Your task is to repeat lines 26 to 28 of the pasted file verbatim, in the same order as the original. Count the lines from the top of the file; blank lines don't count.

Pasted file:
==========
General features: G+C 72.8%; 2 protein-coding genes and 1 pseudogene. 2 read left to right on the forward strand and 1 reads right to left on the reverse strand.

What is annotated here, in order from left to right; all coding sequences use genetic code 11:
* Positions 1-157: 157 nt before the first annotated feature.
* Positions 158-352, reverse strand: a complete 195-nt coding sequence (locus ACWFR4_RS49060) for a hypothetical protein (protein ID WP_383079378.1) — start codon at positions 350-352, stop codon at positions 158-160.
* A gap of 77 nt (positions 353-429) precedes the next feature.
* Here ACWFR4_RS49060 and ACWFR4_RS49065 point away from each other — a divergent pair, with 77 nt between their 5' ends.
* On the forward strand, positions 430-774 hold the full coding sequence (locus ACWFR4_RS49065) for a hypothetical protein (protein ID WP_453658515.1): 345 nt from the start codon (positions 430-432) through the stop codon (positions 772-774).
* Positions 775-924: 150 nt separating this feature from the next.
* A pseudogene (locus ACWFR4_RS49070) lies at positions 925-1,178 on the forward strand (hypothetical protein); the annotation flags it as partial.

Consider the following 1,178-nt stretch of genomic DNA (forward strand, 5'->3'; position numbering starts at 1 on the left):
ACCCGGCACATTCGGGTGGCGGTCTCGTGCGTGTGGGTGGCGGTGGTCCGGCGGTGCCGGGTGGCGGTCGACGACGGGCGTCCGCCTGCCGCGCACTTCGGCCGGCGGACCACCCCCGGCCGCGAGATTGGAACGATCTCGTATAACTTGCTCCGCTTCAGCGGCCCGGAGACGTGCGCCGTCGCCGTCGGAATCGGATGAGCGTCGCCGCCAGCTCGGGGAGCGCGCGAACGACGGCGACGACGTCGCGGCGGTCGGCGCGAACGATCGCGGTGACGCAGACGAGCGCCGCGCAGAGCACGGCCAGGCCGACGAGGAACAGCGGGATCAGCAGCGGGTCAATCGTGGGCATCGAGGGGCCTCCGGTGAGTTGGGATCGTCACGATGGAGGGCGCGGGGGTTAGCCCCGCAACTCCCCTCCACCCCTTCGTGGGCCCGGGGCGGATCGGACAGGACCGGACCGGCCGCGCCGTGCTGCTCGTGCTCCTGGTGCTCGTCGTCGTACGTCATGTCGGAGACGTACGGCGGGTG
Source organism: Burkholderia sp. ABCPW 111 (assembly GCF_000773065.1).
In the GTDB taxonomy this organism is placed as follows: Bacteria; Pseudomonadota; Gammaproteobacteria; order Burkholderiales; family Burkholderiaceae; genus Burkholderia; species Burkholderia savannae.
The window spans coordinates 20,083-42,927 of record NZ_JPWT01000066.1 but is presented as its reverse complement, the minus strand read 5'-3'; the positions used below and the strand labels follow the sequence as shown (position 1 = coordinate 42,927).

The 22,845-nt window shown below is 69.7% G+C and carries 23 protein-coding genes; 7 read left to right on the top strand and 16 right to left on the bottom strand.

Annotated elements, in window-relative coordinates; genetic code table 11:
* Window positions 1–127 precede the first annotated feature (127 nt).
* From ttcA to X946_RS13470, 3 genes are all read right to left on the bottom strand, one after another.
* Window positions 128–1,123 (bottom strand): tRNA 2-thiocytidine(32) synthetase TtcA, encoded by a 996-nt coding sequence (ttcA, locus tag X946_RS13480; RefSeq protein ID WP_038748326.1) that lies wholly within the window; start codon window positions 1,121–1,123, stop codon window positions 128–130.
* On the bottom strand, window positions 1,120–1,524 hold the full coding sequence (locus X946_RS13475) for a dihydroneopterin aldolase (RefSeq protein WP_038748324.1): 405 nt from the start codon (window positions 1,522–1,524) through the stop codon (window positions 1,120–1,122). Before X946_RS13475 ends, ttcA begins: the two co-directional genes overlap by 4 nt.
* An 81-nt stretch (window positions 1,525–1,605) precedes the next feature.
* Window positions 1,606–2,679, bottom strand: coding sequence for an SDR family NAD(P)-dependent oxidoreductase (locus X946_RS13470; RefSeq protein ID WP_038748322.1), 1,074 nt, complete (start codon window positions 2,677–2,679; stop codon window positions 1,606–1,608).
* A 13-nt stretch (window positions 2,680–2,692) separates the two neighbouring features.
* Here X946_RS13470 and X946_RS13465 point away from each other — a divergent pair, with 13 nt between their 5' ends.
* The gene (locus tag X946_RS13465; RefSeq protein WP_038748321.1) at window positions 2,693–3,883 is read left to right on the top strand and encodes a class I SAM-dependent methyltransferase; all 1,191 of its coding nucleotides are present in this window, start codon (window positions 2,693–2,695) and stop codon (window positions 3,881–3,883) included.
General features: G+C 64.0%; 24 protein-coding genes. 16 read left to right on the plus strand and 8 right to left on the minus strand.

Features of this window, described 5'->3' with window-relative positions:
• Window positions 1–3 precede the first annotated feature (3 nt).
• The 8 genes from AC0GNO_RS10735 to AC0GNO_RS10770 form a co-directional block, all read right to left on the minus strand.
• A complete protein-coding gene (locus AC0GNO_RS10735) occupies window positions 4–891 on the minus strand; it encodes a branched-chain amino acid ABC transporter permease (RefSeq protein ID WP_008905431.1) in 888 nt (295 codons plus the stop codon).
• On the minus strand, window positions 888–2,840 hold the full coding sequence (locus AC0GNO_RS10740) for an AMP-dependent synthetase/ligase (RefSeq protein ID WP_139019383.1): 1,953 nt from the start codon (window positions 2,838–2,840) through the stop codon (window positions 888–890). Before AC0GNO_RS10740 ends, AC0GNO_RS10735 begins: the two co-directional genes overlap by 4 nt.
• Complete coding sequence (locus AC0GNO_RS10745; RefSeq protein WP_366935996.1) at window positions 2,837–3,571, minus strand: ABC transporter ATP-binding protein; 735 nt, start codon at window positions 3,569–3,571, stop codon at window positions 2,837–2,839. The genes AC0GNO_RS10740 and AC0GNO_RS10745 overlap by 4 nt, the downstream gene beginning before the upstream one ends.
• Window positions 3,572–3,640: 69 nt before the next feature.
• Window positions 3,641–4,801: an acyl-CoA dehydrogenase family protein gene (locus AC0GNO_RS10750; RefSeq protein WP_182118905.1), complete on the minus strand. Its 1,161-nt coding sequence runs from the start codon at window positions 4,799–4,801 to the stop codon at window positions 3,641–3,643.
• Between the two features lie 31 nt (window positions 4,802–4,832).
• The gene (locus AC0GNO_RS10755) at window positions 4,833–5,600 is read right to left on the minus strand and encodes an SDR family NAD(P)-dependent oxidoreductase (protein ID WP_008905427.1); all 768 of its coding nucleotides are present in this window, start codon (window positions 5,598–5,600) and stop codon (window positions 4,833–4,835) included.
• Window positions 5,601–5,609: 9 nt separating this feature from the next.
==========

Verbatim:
General features: G+C 64.0%; 24 protein-coding genes. 16 read left to right on the plus strand and 8 right to left on the minus strand.

Features of this window, described 5'->3' with window-relative positions:
• Window positions 1–3 precede the first annotated feature (3 nt).